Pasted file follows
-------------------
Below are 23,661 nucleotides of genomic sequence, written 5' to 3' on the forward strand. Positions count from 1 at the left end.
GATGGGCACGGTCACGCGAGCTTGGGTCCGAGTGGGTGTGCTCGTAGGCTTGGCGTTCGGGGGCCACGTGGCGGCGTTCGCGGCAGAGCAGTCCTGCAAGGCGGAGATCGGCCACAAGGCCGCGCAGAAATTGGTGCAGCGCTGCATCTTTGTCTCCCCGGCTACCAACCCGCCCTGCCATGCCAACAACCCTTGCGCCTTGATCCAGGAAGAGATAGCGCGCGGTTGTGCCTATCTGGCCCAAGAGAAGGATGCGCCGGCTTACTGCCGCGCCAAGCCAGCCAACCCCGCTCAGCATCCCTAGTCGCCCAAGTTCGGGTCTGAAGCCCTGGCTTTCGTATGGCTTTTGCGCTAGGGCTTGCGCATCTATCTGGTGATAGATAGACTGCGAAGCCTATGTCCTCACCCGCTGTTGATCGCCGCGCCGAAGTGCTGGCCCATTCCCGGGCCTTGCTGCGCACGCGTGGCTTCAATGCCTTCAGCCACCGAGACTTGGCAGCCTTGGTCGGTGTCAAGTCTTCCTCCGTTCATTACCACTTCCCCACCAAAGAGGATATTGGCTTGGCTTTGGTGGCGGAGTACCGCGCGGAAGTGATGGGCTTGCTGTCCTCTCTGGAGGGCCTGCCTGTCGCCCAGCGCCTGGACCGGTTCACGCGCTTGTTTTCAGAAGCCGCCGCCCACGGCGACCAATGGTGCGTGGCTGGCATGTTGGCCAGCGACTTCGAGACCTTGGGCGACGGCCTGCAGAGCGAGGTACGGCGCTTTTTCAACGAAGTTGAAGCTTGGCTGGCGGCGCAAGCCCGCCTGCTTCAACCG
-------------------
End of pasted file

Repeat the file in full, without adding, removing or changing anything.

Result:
Below are 23,661 nucleotides of genomic sequence, written 5' to 3' on the forward strand. Positions count from 1 at the left end.
GATGGGCACGGTCACGCGAGCTTGGGTCCGAGTGGGTGTGCTCGTAGGCTTGGCGTTCGGGGGCCACGTGGCGGCGTTCGCGGCAGAGCAGTCCTGCAAGGCGGAGATCGGCCACAAGGCCGCGCAGAAATTGGTGCAGCGCTGCATCTTTGTCTCCCCGGCTACCAACCCGCCCTGCCATGCCAACAACCCTTGCGCCTTGATCCAGGAAGAGATAGCGCGCGGTTGTGCCTATCTGGCCCAAGAGAAGGATGCGCCGGCTTACTGCCGCGCCAAGCCAGCCAACCCCGCTCAGCATCCCTAGTCGCCCAAGTTCGGGTCTGAAGCCCTGGCTTTCGTATGGCTTTTGCGCTAGGGCTTGCGCATCTATCTGGTGATAGATAGACTGCGAAGCCTATGTCCTCACCCGCTGTTGATCGCCGCGCCGAAGTGCTGGCCCATTCCCGGGCCTTGCTGCGCACGCGTGGCTTCAATGCCTTCAGCCACCGAGACTTGGCAGCCTTGGTCGGTGTCAAGTCTTCCTCCGTTCATTACCACTTCCCCACCAAAGAGGATATTGGCTTGGCTTTGGTGGCGGAGTACCGCGCGGAAGTGATGGGCTTGCTGTCCTCTCTGGAGGGCCTGCCTGTCGCCCAGCGCCTGGACCGGTTCACGCGCTTGTTTTCAGAAGCCGCCGCCCACGGCGACCAATGGTGCGTGGCTGGCATGTTGGCCAGCGACTTCGAGACCTTGGGCGACGGCCTGCAGAGCGAGGTACGGCGCTTTTTCAACGAAGTTGAAGCTTGGCTGGCGGCGCAAGCCCGCCTGCTTCAACCG